When assessing job candidates, a manager is trying to predict which candidate will perform best in a specific role. It makes sense therefore to use a selection process that will give an optimum prediction and it should come as no surprise that a thirty minute friendly chat and other ‘light’ selection methods come well down on the effective prediction league table.
Given this fundamental requirement to predict and given that some selection tools may work better than others, is there a ‘best’ selection process for all jobs?
The simple answer is no. Each selection process must be designed for the selection task in hand but this blog gives some guidelines for a generic process that can then be varied as needed.
Most organisations begin the recruitment, search and selection process with a discussion about requirements with a recruitment consultant. This presumes that the organisation has put in place a three step activity to develop the person specification and that the person specification reflects the true competencies needed. The three step process should begin with a comprehensive job analysis considering the proposed job in the context of all other jobs in the organisation. From this analysis comes a job description and from the job description comes the person specification. With the person specification in hand, the recruitment consultant can begin the search phase.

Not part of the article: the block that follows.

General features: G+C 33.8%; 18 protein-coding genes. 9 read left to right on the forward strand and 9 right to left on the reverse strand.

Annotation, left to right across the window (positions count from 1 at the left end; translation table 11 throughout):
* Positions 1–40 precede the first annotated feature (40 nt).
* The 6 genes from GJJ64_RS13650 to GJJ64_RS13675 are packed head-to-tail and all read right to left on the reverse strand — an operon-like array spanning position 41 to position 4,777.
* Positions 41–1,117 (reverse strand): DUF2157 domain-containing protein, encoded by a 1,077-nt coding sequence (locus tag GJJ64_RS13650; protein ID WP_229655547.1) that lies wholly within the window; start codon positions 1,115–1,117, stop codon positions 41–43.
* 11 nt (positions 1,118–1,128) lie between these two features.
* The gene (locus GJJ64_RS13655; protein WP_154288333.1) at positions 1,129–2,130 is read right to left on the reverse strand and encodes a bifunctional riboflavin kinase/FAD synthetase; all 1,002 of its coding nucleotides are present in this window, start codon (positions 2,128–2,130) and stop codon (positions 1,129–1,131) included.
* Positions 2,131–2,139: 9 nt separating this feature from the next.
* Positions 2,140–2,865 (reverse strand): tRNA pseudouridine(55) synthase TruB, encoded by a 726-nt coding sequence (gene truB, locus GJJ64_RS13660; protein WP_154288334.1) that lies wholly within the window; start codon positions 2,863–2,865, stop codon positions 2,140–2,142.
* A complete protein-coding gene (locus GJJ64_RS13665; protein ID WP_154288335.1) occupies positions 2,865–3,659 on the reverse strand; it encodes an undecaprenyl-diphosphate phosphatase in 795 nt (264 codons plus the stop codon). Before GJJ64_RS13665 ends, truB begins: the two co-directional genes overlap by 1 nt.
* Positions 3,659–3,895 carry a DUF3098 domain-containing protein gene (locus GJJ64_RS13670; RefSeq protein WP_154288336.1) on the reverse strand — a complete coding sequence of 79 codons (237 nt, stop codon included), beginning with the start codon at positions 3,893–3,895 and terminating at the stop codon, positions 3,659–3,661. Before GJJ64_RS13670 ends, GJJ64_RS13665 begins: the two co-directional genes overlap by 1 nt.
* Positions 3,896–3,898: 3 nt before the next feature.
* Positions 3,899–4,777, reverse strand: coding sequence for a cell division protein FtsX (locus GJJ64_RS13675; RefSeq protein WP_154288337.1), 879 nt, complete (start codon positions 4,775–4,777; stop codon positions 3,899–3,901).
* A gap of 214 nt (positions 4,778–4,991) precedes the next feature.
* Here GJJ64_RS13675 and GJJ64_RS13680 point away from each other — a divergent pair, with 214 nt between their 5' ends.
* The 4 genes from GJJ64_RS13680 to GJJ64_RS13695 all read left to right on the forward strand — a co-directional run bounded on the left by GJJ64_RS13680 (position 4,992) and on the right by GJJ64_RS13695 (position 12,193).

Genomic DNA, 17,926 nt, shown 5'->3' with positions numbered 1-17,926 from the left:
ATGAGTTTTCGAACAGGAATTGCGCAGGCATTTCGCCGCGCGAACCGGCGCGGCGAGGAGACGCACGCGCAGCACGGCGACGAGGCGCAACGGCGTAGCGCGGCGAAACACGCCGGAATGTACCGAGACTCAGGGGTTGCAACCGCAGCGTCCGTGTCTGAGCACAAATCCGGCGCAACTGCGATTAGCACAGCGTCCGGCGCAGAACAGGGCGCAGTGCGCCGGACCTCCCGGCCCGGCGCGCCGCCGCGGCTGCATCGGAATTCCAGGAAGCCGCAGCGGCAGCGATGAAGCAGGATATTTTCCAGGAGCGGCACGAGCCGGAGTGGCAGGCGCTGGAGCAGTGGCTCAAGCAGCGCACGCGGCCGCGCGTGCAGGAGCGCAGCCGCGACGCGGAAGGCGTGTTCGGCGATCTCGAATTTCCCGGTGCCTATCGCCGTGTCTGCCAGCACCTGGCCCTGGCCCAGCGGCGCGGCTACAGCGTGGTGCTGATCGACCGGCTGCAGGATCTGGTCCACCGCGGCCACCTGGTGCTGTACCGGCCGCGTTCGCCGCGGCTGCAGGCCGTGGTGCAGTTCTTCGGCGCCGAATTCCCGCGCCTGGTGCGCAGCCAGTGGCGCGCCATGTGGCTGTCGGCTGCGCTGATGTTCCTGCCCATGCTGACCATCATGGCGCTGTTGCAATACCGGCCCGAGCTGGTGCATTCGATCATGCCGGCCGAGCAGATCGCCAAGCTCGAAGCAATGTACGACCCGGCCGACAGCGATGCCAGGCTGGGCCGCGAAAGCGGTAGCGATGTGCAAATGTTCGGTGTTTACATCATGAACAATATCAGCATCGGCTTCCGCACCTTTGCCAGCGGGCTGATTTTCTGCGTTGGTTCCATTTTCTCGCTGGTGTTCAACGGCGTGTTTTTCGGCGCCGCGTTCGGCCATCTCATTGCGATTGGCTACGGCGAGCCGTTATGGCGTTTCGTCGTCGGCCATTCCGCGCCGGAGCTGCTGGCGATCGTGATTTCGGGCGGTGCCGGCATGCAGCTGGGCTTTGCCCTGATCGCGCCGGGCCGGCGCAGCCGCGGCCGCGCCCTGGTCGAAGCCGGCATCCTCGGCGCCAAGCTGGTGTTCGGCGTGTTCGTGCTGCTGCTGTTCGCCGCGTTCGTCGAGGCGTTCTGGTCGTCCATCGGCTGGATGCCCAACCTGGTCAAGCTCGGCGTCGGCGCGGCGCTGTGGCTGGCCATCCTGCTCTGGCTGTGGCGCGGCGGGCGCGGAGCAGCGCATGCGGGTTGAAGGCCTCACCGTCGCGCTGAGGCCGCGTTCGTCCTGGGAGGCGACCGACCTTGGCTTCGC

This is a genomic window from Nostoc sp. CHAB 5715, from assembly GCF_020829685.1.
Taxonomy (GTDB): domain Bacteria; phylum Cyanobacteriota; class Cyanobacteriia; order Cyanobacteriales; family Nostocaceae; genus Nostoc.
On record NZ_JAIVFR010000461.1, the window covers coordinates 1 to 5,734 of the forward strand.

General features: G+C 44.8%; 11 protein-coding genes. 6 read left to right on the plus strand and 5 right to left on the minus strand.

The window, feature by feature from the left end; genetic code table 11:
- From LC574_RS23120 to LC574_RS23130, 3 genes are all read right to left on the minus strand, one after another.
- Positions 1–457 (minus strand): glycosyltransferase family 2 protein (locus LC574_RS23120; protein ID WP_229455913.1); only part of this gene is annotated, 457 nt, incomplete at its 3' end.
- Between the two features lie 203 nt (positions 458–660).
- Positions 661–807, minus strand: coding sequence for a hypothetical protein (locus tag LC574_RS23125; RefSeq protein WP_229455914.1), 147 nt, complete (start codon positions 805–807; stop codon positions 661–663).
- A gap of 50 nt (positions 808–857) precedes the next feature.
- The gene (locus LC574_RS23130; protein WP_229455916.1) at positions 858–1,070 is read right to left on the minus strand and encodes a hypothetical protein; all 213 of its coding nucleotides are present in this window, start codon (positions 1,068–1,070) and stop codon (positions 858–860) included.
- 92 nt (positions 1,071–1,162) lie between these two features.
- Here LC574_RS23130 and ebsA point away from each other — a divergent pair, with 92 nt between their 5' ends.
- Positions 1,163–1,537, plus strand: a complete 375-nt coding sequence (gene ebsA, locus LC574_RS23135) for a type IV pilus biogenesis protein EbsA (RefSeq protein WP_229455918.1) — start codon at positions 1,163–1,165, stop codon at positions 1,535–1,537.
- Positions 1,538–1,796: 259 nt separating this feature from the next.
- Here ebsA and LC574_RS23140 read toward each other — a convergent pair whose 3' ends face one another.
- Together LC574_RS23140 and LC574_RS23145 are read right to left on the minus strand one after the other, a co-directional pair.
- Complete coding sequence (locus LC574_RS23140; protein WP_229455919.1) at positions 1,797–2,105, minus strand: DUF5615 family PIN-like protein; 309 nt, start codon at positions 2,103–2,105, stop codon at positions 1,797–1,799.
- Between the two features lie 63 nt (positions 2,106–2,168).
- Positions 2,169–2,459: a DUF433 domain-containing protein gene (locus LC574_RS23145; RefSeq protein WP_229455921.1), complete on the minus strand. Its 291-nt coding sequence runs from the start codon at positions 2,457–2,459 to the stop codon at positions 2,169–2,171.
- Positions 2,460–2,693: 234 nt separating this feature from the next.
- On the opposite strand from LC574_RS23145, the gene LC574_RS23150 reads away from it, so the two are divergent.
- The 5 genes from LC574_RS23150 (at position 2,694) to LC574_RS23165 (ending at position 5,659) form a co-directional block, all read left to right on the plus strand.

The search phase objective is to offer a pool of viable candidates to go forward to the selection phase. The aim of the selection phase is to predict which of the pool will perform best when actually in the job. And to design a selection process we need to understand the prediction capabilities of each of the possible selection instruments that we might use. A selection instrument is simply a test or a formal interview or other discrete activity that, done together, makes up the selection process that all the candidates will be put through.
Getting Optimal Prediction